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EMPLOYEE WELL-BEING TAKES CENTER STAGE

EMPLOYEE WELL-BEING TAKES CENTER STAGE

EMPLOYEE WELL-BEING TAKES CENTER STAGE
June 28
08:24 2021

Benefits Products & Services

By Thomas A. McCoy, CLU

EMPLOYEE WELL-BEING TAKES CENTER STAGE

EAP professionals see silver linings to pandemic’s effects

The pandemic has left its mark on the psyche of rank-and-file workers, managers and senior managers/owners of companies. At all levels of the workplace there is an increased awareness of personal vulnerability to physical, financial, emotional, and social threats.

One result is that the opportunity has never been greater for employee benefits plans to address needs that are loosely labeled as “well-being.” Evidence of this opportunity comes from soundings made by a number of benefits providers.

MetLife’s most recent Employee Benefits Trends Study found that 62% of employees think that employee benefits are more important now because of the pandemic. Yet, 39% of employees say their employer is not currently offering benefits and programs to support their well-being.

Current research by Lincoln Financial Group finds that 64% of full-time employed U.S. adults would choose an employer with a less stressful work environment over a 10% higher salary.

[I]n today’s overstressed work climate, the notion of simply offloading worker problems onto an EAP—for those organizations that have them—may be an inadequate response.

A Travelers survey measured the effect that employer-provided well-being resources have had on employee loyalty to the organization during the pandemic. Loyalty rose for 33% of workers who stated that their employer provided more than enough mental health resources; for those who said their employers did not meet this standard, loyalty to the organization rose 26%.

Benefits decision makers are getting the message that employee well-being matters. According to MetLife’s data, 74% of employers offer—or intend to offer—more added-value services for employees, such as mental health programs or EAPs (Employee Assistance Programs).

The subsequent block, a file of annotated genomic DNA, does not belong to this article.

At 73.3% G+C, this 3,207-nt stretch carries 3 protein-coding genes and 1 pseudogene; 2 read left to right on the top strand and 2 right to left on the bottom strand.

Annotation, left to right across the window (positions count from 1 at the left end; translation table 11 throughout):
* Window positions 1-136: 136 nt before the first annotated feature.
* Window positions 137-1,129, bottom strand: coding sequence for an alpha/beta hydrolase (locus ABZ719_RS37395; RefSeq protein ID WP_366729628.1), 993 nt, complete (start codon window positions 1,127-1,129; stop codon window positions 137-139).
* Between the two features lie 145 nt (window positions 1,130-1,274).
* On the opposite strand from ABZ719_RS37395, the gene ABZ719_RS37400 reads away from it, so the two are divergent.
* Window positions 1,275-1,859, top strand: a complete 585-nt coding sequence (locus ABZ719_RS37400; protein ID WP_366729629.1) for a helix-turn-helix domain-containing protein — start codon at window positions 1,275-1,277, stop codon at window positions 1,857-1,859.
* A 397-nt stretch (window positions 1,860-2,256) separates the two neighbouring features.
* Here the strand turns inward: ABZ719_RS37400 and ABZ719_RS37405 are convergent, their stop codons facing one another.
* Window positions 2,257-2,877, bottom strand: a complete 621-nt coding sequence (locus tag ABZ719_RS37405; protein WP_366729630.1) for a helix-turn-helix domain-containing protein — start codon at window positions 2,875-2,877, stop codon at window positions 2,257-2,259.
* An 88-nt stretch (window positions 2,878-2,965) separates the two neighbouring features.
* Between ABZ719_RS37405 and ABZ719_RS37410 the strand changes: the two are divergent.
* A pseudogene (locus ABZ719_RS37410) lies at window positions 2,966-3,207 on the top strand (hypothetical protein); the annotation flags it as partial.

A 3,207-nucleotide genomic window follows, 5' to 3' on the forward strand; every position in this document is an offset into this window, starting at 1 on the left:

An EAP, which provides professional mental health counseling as part of a benefits plan, is the logical place to look for guidance in understanding and attacking problems related to overall employee well-being. Yet in today’s overstressed work climate, the notion of simply offloading worker problems onto an EAP—for those organizations that have them—may be an inadequate response.

Two EAP professionals, speaking at separate webinars recently, provided their views of today’s employee well-being challenges and solutions. Their advice suggests that the well-being of a business organization’s workforce depends to a large extent on the actions of managers toward employers.

Kristin Matthews, chief clinical officer at KGA, a Boston area-based EAP, said, “Mental health issues in the workplace are a pandemic in and of themselves, and certainly COVID has fanned the flames.”

Matthews spoke at a webinar hosted by The New England Employee Benefits Council (NEEBC). “If there’s a silver lining to the pandemic, it’s a greater realization that mental health matters,” she said. “Employers and their brokers are devoting increasing attention to employee mental health.”

KGA has conducted more than 18,000 consultations with individuals during the pandemic. It has seen those pertaining to anxiety increase by 70%, for grief and loss (not just deaths) by 25%, and work stress by 10%. It attributes 36% of the employee calls it has received since March of 2020 to pandemic-induced factors.

Matthews noted that 2018 statistics from The State of Mental Health in America report produced by the CDC and the Substance Abuse and Mental Health Services Administration indicate the scope of the mental health problem pre-pandemic. It found that 19% of adults experienced a mental illness, and that 24% of them reported an unmet need for treatment.

Brian Mayhugh, Ph.D., chief clinical officer at Integrated Behavioral Health, a California-based provider of EAP and other behavioral health services, told attendees of a webinar hosted by Guardian Life, “We’re seeing a cultural shift regarding mental health in the general population. People are becoming more literate about it.”

This has brought business owners, supervisors and managers face to face with new opportunities and challenges, Mayhugh believes. “They are realizing every day the importance of taking care of themselves and having coping strategies.